The World Bank is pausing approval for new public finance projects in Uganda over the country’s adoption earlier this year of a widely criticized bill criminalizing same-sex conduct.
“Uganda’s Anti-Homosexuality Act fundamentally contradicts the World Bank Group’s values,” the development lender said in a statement Tuesday, adding that “no new public financing,” would be presented to the bank’s board of directors for approval for the time being.
The move comes after pressure from human rights organizations and members of the US Congress to take a tougher line with Kampala over the law, which is among the harshest of its kind in the world.
Uganda’s Anti-Homosexuality Act of 2023 contains provisions making “aggravated homosexuality” a capital offence and imposes penalties for consensual same-sex relations of up to life in prison.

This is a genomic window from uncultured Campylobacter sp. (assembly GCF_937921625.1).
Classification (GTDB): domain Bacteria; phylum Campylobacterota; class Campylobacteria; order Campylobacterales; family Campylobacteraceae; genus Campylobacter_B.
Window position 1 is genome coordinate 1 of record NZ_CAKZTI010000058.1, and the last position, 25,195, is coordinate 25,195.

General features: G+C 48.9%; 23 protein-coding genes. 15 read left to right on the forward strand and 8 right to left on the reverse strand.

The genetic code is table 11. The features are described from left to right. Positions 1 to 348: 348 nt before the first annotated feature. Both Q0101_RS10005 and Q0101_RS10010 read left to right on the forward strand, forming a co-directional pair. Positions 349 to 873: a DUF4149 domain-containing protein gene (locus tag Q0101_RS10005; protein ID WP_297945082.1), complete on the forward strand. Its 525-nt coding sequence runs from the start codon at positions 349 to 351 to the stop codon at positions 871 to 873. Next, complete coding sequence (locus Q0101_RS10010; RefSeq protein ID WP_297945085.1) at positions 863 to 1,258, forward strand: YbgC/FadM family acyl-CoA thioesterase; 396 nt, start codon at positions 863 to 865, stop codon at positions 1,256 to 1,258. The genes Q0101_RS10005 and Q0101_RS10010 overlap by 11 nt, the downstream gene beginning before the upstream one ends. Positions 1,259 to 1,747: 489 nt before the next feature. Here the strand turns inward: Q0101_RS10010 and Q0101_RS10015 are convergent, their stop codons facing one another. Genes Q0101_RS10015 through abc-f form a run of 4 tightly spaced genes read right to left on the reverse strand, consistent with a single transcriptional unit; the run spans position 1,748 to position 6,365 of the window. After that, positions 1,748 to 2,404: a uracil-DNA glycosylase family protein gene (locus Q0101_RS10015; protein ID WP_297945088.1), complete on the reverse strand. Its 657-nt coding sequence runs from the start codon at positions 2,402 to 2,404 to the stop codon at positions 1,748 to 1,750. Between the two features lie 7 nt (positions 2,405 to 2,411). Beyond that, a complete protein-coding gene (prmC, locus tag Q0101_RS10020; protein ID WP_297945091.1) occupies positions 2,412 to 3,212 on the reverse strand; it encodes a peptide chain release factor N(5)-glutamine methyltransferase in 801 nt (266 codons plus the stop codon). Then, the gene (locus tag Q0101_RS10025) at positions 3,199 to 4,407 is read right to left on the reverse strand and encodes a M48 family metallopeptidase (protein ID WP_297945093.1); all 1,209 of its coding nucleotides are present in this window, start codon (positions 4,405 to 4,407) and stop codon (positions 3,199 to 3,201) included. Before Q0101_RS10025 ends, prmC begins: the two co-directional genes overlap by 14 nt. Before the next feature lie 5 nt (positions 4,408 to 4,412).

“Our goal is to protect sexual and gender minorities from discrimination and exclusion in the projects we finance,” the World Bank said Tuesday, adding that it was in discussion with the Ugandan authorities over the issue.
At the end of July, several members of the US Congress called on World Bank President Ajay Banga to “immediately postpone and suspend all current and future lending to Uganda” until the law was struck down.
Following the passage of the bill, the US State Department updated its travel advisory, telling citizens to “reconsider travel to Uganda due to crime, terrorism, and anti-LGBTQI+ legislation.”